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New England/New York Forestry Initiative

New England/New York Forestry Initiative
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The New England-New York Forestry Initiative Mission

 Through the New England-New York Forestry Initiative (NENYI) the Natural Resources Conservation Service (NRCS), forest landowners and land managers implement voluntary conservation practices to help to keep forests as forests that provide clean drinking water, support rural economies and protect wildlife habitat.

The forests are diverse, ranging from the extensive broadleaf deciduous and mixed forests to montane and lowland spruce-fir and low elevation forests of oak, pine and hickory. They stretch from the Atlantic coast to the highest mountain peaks in the area.

The forests provide opportunities for recreation, tourism, and logging. They also provide critical habitat for a variety of wildlife including moose, black bear, lynx and migratory bird species that migrate incredible distances to Central and South America during the winter.

Forests define the character of the region and are an integral part of its economy and culture.

How Does This Initiative Work?

A 2006 Forest Service study reports that the 43,000 identified owners of over 1.75 million forested acres plan to sell some or all of their acreage in the next five years. Eighty percent of the forest land in New England is privately owned. As the average parcel size decreases and development accelerates on the landscape, the timber value of the land is far outpaced by the development value.

NRCS is working with forest landowners to plan and install conservation practices that will improve forest health, reduce erosion, and improve water quality and fish and wildlife habitat. These efforts will assist NRCS in meeting the USDA strategic goal of “ensuring that private working lands are conserved, restored, and made more resilient to climate change, while enhancing our water and wildlife resources. ”

How Does This Benefit Producers?

Landowners can receive technical support & financial assistance to plan and install conservation practices. Conservation practices include forest stand improvement, the restoration of rare and declining habitats, early successional habitat management, riparian forest buffers, erosion control on forest trails and landings, stream habitat improvement and fish passages. By implementing these conservation practices, forest landowners can look forward to an improvement in their land as well as a productive future for themselves and future generations.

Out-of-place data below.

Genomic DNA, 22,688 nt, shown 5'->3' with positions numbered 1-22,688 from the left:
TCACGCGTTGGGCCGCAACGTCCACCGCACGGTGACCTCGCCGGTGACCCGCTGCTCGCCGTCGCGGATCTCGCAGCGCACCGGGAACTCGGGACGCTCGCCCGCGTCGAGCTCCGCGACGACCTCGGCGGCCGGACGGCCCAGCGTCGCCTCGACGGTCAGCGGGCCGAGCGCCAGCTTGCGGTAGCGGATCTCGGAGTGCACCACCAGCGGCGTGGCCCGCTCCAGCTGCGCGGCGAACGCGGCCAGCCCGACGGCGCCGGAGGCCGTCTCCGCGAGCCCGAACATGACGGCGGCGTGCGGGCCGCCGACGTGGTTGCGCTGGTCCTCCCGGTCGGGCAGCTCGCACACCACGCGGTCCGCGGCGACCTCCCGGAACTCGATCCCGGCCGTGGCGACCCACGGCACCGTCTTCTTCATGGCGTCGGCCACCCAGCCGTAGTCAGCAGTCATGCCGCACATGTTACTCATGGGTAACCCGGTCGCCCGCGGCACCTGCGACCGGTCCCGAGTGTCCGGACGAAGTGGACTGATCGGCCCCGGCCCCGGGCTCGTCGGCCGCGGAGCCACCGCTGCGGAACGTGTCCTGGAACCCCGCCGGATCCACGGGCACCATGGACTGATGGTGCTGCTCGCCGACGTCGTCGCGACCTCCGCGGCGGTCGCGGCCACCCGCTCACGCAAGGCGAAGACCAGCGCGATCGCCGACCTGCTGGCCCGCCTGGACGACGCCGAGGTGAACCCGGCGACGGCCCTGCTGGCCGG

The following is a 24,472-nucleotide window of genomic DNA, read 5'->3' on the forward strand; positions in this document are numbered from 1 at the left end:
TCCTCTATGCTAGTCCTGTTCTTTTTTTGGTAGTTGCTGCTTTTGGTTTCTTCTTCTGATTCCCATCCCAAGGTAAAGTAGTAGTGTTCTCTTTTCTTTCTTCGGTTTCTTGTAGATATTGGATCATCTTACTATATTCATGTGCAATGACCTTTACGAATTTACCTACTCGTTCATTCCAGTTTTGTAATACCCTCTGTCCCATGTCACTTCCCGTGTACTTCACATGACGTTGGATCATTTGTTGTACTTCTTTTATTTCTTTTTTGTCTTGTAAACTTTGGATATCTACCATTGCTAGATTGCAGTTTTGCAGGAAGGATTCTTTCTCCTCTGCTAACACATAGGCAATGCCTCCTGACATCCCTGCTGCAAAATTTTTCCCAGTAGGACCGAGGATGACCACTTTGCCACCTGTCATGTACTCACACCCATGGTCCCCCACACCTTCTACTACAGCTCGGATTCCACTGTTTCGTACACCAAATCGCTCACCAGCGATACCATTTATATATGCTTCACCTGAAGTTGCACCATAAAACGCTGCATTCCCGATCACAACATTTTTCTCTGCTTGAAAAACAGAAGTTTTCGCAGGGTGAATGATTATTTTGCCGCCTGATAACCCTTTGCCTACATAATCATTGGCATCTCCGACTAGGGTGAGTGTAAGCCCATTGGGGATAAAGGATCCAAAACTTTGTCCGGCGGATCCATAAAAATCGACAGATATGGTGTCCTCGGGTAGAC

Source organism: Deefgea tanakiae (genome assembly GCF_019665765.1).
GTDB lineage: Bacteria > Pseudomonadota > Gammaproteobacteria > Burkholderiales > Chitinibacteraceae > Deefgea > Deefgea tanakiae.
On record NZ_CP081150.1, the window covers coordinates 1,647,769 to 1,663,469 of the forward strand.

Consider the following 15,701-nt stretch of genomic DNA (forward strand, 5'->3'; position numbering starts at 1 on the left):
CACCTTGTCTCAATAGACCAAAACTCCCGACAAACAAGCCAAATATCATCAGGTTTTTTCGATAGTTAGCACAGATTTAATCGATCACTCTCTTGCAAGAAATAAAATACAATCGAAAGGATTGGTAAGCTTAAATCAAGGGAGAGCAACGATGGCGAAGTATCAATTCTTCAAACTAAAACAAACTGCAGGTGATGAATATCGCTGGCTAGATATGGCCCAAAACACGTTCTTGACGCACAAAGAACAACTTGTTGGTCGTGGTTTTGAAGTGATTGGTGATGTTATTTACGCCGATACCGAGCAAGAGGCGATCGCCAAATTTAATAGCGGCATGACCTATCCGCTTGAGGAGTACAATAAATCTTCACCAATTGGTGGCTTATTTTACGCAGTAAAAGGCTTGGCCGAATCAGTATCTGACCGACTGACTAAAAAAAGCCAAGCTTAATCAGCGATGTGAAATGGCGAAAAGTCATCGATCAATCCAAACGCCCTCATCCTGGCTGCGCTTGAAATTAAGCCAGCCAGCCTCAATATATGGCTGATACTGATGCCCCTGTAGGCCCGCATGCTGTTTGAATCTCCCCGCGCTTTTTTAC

How Does This Benefit the Public?

Covering over 52 million acres, the forests of New England and New York make up the largest contiguous temperate forest found in the country.  In the New England/New York area, sustainably managed forests serve as the backbone for rural economies by providing renewable energy, forest products, outdoor recreation, and tourism. The forests also provide clean water for the public, improved habitat for fish and wildlife, and contribute to the region’s scenic beauty. Because of the efforts for forest land restoration, forest landowners can look forward to an improvement in their land as well as a productive future for themselves and future generations.

Partnership Opportunities

State and local natural resource agencies, wildlife organizations and forest landowner organizations work with NRCS to leverage federal funding for this initiative – making it possible for the NENYI conservation investments to reach even further.

NRCS works with non-profit and private organizations, local, state, and federal governments and individuals across the nation to support forest stewardship. Whether these partnerships augment funding sources, increase return on investment or provide boots-on-the-ground support, NRCS and its partners are committed to helping people help the land.